Report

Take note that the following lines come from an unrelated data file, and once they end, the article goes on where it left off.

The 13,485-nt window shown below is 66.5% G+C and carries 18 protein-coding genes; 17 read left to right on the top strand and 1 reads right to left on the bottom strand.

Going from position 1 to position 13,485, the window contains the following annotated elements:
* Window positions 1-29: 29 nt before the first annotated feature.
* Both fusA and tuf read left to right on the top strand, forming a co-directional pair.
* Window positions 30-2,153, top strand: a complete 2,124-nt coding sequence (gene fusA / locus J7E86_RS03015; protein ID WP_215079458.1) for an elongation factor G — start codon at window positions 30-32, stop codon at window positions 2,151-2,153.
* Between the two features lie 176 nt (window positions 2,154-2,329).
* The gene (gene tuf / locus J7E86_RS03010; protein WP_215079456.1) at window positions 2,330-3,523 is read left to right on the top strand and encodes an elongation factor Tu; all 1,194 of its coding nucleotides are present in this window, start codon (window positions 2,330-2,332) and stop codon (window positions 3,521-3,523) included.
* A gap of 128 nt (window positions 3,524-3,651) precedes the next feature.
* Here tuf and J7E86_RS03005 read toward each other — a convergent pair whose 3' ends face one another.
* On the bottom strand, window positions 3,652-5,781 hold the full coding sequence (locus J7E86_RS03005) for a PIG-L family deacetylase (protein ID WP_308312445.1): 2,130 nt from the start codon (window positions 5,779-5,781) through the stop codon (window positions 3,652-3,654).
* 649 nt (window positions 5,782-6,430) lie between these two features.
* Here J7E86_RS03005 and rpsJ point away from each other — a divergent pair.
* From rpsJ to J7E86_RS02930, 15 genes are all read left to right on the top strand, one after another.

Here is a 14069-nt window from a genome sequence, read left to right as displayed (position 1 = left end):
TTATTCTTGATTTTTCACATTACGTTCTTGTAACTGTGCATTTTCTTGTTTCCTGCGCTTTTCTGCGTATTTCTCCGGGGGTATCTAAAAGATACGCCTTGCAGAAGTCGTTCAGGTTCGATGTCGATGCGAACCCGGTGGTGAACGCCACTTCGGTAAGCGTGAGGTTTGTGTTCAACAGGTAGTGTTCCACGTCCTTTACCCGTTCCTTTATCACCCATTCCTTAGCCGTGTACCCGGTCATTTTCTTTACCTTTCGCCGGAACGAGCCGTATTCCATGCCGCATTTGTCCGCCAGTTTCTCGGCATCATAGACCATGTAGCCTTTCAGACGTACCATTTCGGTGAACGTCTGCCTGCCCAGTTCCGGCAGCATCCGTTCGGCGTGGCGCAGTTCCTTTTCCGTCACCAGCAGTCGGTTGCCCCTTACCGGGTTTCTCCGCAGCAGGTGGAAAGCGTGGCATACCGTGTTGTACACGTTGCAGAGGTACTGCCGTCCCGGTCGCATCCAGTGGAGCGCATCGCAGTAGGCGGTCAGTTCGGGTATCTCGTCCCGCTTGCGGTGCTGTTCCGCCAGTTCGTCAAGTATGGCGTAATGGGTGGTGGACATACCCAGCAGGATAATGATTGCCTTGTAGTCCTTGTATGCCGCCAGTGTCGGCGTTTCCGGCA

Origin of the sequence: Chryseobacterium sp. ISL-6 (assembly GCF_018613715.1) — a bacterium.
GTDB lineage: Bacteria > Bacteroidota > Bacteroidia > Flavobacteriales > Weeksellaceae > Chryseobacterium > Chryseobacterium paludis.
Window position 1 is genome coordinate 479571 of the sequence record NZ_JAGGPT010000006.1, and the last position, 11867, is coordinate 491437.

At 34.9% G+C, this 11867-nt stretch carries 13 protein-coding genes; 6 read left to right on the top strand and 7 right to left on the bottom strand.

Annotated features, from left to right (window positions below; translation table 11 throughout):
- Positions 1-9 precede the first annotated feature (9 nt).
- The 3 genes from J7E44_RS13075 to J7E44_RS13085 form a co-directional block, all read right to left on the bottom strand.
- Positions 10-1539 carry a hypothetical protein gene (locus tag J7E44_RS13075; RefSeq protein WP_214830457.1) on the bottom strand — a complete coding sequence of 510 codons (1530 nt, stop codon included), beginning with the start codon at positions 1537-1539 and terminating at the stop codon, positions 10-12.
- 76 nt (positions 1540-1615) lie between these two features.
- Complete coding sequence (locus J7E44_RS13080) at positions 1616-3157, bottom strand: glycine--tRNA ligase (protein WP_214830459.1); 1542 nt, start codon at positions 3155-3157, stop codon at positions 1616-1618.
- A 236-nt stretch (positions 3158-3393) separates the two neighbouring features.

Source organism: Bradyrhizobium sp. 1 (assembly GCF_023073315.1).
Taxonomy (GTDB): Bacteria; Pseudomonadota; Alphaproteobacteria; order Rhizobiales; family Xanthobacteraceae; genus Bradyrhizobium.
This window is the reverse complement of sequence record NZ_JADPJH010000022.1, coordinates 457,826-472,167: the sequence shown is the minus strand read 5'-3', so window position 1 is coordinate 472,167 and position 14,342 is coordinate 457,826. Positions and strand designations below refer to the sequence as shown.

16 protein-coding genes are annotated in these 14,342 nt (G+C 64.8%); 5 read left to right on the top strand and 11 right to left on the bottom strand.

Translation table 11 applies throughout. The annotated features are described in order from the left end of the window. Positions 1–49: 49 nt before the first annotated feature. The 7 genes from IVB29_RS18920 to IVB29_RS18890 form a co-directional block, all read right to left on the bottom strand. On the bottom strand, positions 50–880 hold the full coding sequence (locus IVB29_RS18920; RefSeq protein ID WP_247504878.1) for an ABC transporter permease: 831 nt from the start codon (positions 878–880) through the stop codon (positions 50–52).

Scaling Up Graphical Model Inference Graphical Models • View observed data and unobserved properties as random variables • Graphical Models: compact graph-based encoding of probability distributions (high dimensional, with complex dependencies) • Generative/discriminative/hybrid, un-,semi- and supervised learning – Bayesian Networks (directed), Markov Random Fields (undirected), hybrids, extensions, etc. HMM, CRF, RBM, M3N, HMRF, etc. • Enormous research area with a number of excellent tutorials – [J98], [M01], [M04], [W08], [KF10], [S11] Graphical Model Inference • Key issues: – Representation: syntax and semantics (directed/undirected,variables/factors,..) – Inference: computing probabilities and most likely assignments/explanations – Learning: of model parameters based on observed data. Relies on inference! • Inference is NP-hard (numerous results, incl. approximation hardness) • Exact inference: works for very limited subset of models/structures – E.g., chains or low-treewidth trees • Approximate inference: highly computationally intensive – Deterministic: variational, loopy belief propagation, expectation propagation – Numerical sampling (Monte Carlo): Gibbs sampling Inference in Undirected Graphical Models • Factor graph representation 1 , . . , 1 = 1 , 2 ∈( ) • Potentials capture compatibility of related observations – e.g., , = exp(− − ) • Loopy belief propagation = message passing – iterate (read, update, send) Synchronous Loopy BP • Natural parallelization: associate a processor to every node – Simultaneous receive, update, send • Inefficient – e.g., for a linear chain: 2/ time per iteration iterations to converge [SUML-Ch10] Optimal Parallel Scheduling • Partition, local forward-backward for center, then cross-boundary Processor 1 Processor 2 Synchronous Schedule Parallel Component Gap Processor 3 Optimal Schedule Sequential Component 6 Splash: Generalizing Optimal Chains 1) Select root, grow fixed-size BFS Spanning tree 2) Forward Pass computing all messages at each vertex 3) Backward Pass computing all messages at each vertex • Parallelization: – Partition graph • Maximize computation, minimize communication • Over-partition and randomly assign – Schedule multiple Splashes • Priority queue for selecting root • Belief residual: cumulative change from inbound messages • Dynamic tree pruning DBRSplash: MLN Inference Experiments Experiments: MLN Inference 8K variables, 406K factors Single-CPU runtime: 1 hour Cache efficiency critical 120 Speedup • • • • 70 20 Speedup -30 • 1K variables, 27K factors • Single-CPU runtime: 1.5 minutes • Network costs limit speedups No Over-Part 5x Over-Part 0 60 50 40 30 20 10 0 30 60 90 Number of CPUs 120 No Over-Part 5x Over-Part 0 30 60 90 Number of CPUs 120 Topic Models • Goal: unsupervised detection of topics in corpora – Desired result: topic mixtures, per-word and per-document topic assignments [B+03] Directed Graphical Models: Latent Dirichlet Allocation [B+03, SUML-Ch11] • Generative model for document collections – topics, topic : Multinomial( ) over words – documents, document : • Topic distribution ∼ Dirichlet • words, word : – Sample topic ∼ Multinomial – Sample word ∼ Multinomial Prior on topic distributions Document’s topic distribution Word’s topic Word • Goal: infer posterior distributions – Topic word mixtures { } – Document mixtures – Word-topic assignments { } Topic’s word distribution Prior on word distributions Gibbs Sampling • Full joint probability , , , , = ( |) =1.. ( |) =1.. ( | ) =1.. • Gibbs sampling: sample , , independently • Problem: slow convergence (a.k.a. mixing) • Collapsed Gibbs sampling – Integrate out and analytically ′ ′ + + , , , ∝ ′ ′ ( +) ( +) – Until convergence: • resample , , ), • update counts: , , Parallel Collapsed Gibbs Sampling [SUML-Ch11] • Synchronous version (MPI-based): – – – – Distribute documents among machines Global topic and word-topic counts , Local document-topic counts After each local iteration, AllReduce , • Asynchronous version: gossip (P2P) – Random pairs of processors exchange statistics upon pass completion – Approximate global posterior distribution (experimentally not a problem) – Additional estimation to properly account for previous counts from neighbor Parallel Collapsed Gibbs Sampling [SN10,S11] • Multithreading to maximize concurrency – Parallelize both local and global updates of counts – Key trick: and are effectively constant for a given document • No need to update continuously: update once per-document in a separate thread • Enables multithreading the samplers – Global updates are asynchronous -> no blocking [S11] Scaling Up Graphical Models: Conclusions • Extremely high parallelism is achievable, but variance is high – Strongly data dependent • Network and synchronization costs can be explicitly accounted for in algorithms • Approximations are essential to removing barriers • Multi-level parallelism allows maximizing utilization • Multiple caches allow super-linear speedups References [SUML-Ch11] Arthur Asuncion, Padhraic Smyth, Max Welling, David Newman, Ian Porteous, and Scott Triglia. Distributed Gibbs Sampling for Latent Variable Models. In “Scaling Up Machine Learning”, Cambridge U. Press, 2011. [B+03] D. Blei, A. Ng, and M. Jordan. Latent Dirichlet allocation. Journal of Machine Learning Research, 3:993–1022, 2003. [B11] D. Blei. Introduction to Probabilistic Topic Models. Communications of the ACM, 2011. [SUML-Ch10] J. Gonzalez, Y. Low, C. Guestrin. Parallel Belief Propagation in Factor Graphs. In “Scaling Up Machine Learning”, Cambridge U. Press, 2011. [KF10] D. Koller and N. Friedman Probabilistic graphical models. MIT Press, 2010. [M01] K. Murphy. An introduction to graphical models, 2001. [M04] K. Murphy. Approximate inference in graphical models. AAAI Tutorial, 2004. [S11] A.J. Smola. Graphical models for the Internet. MLSS Tutorial, 2011. [SN10] A.J. Smola, S. Narayanamurthy. An Architecture for Parallel Topic Models. VLDB 2010. [W08] M. Wainwright. Graphical models and variational methods. ICML Tutorial, 2008.